Although it's possible to be quite productive using nothing but text-based Linux tools, most Linux workstations operate in graphics mode much of the time. A GUI environment is superior for tasks such as image editing, and many people prefer GUIs even for tasks such as text editing and web browsing. You can run text-mode programs from a GUI environment using the xterm program or one of its many competitors; therefore, a GUI provides you with the ability to run both GUI and text-based applications.

Since Linux's creation, its support for GUI environments has grown substantially. Linux relies on the X Window System (orXfor short), as implemented by the XFree86 package, for its GUI underpinnings. (Chapter 16, "Optimizing X Configuration," describes how to improve the low-level X configuration, such as video modes and fonts.) Atop X proper are several sets of programs—window managers, which handle the borders around windows; widget sets, which are programming tools that handle buttons, menus, and so on within windows; file managers, which provide GUI tools for manipulating files; and desktop environments, which combine window managers, file managers, and assorted smaller tools into one coherent whole.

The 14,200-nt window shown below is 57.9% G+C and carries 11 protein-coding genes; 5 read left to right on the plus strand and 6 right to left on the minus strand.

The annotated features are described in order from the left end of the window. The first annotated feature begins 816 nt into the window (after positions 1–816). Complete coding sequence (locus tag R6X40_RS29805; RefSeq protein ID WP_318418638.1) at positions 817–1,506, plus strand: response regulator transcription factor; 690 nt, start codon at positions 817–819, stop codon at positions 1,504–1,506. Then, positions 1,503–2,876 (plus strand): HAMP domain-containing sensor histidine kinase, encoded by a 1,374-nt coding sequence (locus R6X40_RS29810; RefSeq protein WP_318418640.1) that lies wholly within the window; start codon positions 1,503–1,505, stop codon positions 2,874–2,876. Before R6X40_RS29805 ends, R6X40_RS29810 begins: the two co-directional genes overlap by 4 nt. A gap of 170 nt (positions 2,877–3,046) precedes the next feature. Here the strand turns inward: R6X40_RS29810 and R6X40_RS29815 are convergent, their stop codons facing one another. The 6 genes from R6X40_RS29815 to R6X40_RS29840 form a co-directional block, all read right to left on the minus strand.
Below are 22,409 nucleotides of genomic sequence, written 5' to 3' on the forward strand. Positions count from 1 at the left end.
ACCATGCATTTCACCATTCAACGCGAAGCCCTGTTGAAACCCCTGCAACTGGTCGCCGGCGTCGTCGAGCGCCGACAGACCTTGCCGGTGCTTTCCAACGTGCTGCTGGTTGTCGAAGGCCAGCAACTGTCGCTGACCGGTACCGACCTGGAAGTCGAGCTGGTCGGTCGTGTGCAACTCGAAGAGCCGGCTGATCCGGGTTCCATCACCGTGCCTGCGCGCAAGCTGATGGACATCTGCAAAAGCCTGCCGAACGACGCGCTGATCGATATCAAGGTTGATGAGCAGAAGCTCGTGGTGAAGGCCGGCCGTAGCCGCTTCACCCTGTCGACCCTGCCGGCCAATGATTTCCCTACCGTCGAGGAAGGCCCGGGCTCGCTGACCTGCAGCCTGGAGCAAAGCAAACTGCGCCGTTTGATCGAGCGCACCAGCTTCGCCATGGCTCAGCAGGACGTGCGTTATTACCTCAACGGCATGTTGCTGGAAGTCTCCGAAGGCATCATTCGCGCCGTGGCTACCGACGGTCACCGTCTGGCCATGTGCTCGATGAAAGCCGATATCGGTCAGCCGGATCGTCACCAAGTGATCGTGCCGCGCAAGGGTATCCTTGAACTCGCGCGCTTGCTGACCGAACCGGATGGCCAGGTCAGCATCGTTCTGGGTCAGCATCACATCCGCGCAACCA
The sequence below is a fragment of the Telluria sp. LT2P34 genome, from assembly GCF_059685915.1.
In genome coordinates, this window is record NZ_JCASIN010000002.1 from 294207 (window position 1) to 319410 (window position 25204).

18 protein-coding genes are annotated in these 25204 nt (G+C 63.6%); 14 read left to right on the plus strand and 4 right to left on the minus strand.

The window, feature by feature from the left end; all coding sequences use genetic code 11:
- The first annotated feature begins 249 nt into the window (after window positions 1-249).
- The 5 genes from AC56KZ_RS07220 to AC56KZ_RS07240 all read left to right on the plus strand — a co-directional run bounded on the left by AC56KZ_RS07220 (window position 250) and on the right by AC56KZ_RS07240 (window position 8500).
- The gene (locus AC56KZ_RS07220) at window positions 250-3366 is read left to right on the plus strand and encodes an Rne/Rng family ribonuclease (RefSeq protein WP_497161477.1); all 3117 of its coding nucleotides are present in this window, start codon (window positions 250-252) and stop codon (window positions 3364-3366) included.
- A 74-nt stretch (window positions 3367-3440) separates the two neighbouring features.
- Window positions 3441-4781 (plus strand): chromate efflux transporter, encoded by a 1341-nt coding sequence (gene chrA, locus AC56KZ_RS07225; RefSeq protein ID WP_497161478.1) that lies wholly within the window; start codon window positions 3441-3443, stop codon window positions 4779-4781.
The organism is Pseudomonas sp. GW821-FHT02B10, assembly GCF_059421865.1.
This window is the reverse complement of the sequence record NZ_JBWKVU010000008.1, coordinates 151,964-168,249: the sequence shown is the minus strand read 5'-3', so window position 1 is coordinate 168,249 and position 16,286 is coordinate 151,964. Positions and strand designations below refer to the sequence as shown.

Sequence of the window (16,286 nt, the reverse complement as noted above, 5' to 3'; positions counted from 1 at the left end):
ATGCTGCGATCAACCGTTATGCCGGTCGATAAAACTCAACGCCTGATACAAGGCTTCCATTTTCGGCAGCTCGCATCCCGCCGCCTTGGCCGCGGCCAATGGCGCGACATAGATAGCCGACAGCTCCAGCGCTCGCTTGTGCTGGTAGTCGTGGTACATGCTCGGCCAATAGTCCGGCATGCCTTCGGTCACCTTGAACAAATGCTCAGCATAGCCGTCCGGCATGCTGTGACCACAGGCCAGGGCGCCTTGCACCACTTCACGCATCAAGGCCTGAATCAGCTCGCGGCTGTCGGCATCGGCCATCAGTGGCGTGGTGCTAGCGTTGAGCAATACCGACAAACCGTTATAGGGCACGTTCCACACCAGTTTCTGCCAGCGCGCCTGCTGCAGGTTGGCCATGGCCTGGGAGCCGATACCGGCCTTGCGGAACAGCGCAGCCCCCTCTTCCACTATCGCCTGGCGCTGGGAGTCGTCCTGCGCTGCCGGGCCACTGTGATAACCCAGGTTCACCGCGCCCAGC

This chapter is devoted to Linux desktop environments. Although you can use Linux without a desktop environment, these packages provide enough useful tools that many people would be lost without them. Several desktop environments are available for Linux, and the first step in using one to the fullest is in picking one. This chapter goes into further detail about two popular desktop environments, it looks at the possibility of building your own, and it discusses distribution-specific quirks of the standard desktop environments.

Learn Photoshop Now

Learn Photoshop Now

This first volume will guide you through the basics of Photoshop. Well start at the beginning and slowly be working our way through to the more advanced stuff but dont worry its all aimed at the total newbie.

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